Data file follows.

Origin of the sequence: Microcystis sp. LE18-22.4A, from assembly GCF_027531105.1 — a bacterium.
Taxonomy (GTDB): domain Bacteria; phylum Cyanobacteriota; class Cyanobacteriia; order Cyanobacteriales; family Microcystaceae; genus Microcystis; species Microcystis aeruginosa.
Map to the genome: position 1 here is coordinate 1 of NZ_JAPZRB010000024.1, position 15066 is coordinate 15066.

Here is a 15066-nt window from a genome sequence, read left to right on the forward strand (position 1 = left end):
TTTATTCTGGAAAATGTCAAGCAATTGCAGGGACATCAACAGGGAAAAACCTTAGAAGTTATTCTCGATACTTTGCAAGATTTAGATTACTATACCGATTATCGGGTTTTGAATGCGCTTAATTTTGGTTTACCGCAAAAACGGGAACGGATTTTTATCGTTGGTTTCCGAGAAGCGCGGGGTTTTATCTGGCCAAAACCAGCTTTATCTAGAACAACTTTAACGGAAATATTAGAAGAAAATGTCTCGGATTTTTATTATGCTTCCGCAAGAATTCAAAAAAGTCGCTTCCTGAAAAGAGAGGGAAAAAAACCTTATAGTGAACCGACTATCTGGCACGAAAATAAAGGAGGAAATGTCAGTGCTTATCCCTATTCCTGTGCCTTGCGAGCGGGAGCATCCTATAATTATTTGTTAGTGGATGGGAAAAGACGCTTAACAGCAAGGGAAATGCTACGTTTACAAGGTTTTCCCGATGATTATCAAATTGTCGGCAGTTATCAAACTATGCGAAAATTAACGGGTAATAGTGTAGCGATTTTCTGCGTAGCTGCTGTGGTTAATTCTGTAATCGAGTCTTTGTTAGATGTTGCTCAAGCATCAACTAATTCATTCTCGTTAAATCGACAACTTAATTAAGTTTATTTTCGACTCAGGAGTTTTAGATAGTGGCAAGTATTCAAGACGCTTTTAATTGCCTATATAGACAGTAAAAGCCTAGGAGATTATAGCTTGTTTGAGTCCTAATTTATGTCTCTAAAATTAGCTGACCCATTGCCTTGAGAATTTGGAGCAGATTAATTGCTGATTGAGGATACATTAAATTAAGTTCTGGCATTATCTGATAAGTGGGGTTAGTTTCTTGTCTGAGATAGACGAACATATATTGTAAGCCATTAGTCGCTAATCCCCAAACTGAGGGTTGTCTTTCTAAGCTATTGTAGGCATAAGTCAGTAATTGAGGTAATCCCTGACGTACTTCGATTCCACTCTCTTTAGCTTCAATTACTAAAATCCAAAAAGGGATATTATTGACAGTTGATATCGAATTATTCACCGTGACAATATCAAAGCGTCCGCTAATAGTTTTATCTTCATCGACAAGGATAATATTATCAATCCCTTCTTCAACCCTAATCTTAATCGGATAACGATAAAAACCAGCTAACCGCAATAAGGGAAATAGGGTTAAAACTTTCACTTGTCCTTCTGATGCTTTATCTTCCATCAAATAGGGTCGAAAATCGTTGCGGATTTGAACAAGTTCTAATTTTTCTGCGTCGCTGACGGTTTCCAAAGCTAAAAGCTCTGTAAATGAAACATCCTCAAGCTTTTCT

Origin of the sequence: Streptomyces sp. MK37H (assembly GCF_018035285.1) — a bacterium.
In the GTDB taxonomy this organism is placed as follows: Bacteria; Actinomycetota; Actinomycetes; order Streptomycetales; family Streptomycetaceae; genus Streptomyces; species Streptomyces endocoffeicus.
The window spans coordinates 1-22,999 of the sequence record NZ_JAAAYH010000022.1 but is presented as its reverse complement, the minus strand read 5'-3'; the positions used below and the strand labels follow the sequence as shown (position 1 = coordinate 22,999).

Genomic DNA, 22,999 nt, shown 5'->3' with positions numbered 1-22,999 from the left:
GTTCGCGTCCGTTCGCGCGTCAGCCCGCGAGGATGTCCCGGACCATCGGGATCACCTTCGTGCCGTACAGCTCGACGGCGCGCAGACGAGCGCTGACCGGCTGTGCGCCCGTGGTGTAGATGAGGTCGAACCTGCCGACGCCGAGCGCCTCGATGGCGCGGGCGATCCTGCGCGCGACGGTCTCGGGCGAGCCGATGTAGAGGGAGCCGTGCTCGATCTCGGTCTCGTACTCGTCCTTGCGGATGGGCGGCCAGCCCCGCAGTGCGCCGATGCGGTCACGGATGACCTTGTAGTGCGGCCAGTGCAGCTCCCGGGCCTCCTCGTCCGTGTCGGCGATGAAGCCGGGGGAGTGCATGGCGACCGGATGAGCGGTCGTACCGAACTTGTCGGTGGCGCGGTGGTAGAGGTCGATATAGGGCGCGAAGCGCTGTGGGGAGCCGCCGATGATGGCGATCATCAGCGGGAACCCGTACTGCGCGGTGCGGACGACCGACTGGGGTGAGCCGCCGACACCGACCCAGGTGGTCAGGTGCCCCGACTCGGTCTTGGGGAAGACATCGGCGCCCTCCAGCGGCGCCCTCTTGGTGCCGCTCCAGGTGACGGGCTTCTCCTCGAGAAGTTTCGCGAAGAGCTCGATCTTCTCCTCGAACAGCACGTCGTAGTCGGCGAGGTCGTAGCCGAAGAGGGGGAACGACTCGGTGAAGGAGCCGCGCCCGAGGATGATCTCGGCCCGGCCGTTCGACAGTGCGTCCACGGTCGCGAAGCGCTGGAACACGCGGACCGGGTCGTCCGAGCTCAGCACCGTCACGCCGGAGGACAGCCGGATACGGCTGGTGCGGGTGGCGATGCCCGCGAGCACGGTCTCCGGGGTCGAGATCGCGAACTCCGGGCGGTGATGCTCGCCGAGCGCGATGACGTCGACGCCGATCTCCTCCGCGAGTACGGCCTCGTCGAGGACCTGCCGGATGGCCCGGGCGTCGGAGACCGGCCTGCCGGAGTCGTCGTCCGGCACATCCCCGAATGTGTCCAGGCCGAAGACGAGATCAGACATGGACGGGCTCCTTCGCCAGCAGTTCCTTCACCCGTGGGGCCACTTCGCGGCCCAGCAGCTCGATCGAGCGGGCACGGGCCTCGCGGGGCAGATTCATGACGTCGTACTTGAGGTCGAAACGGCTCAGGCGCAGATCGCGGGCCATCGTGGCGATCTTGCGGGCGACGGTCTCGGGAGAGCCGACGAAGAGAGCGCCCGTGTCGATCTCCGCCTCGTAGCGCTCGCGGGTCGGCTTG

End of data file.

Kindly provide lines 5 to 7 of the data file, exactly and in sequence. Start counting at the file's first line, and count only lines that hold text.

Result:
TTTATTCTGGAAAATGTCAAGCAATTGCAGGGACATCAACAGGGAAAAACCTTAGAAGTTATTCTCGATACTTTGCAAGATTTAGATTACTATACCGATTATCGGGTTTTGAATGCGCTTAATTTTGGTTTACCGCAAAAACGGGAACGGATTTTTATCGTTGGTTTCCGAGAAGCGCGGGGTTTTATCTGGCCAAAACCAGCTTTATCTAGAACAACTTTAACGGAAATATTAGAAGAAAATGTCTCGGATTTTTATTATGCTTCCGCAAGAATTCAAAAAAGTCGCTTCCTGAAAAGAGAGGGAAAAAAACCTTATAGTGAACCGACTATCTGGCACGAAAATAAAGGAGGAAATGTCAGTGCTTATCCCTATTCCTGTGCCTTGCGAGCGGGAGCATCCTATAATTATTTGTTAGTGGATGGGAAAAGACGCTTAACAGCAAGGGAAATGCTACGTTTACAAGGTTTTCCCGATGATTATCAAATTGTCGGCAGTTATCAAACTATGCGAAAATTAACGGGTAATAGTGTAGCGATTTTCTGCGTAGCTGCTGTGGTTAATTCTGTAATCGAGTCTTTGTTAGATGTTGCTCAAGCATCAACTAATTCATTCTCGTTAAATCGACAACTTAATTAAGTTTATTTTCGACTCAGGAGTTTTAGATAGTGGCAAGTATTCAAGACGCTTTTAATTGCCTATATAGACAGTAAAAGCCTAGGAGATTATAGCTTGTTTGAGTCCTAATTTATGTCTCTAAAATTAGCTGACCCATTGCCTTGAGAATTTGGAGCAGATTAATTGCTGATTGAGGATACATTAAATTAAGTTCTGGCATTATCTGATAAGTGGGGTTAGTTTCTTGTCTGAGATAGACGAACATATATTGTAAGCCATTAGTCGCTAATCCCCAAACTGAGGGTTGTCTTTCTAAGCTATTGTAGGCATAAGTCAGTAATTGAGGTAATCCCTGACGTACTTCGATTCCACTCTCTTTAGCTTCAATTACTAAAATCCAAAAAGGGATATTATTGACAGTTGATATCGAATTATTCACCGTGACAATATCAAAGCGTCCGCTAATAGTTTTATCTTCATCGACAAGGATAATATTATCAATCCCTTCTTCAACCCTAATCTTAATCGGATAACGATAAAAACCAGCTAACCGCAATAAGGGAAATAGGGTTAAAACTTTCACTTGTCCTTCTGATGCTTTATCTTCCATCAAATAGGGTCGAAAATCGTTGCGGATTTGAACAAGTTCTAATTTTTCTGCGTCGCTGACGGTTTCCAAAGCTAAAAGCTCTGTAAATGAAACATCCTCAAGCTTTTCT

Origin of the sequence: Streptomyces sp. MK37H (assembly GCF_018035285.1) — a bacterium.
In the GTDB taxonomy this organism is placed as follows: Bacteria; Actinomycetota; Actinomycetes; order Streptomycetales; family Streptomycetaceae; genus Streptomyces; species Streptomyces endocoffeicus.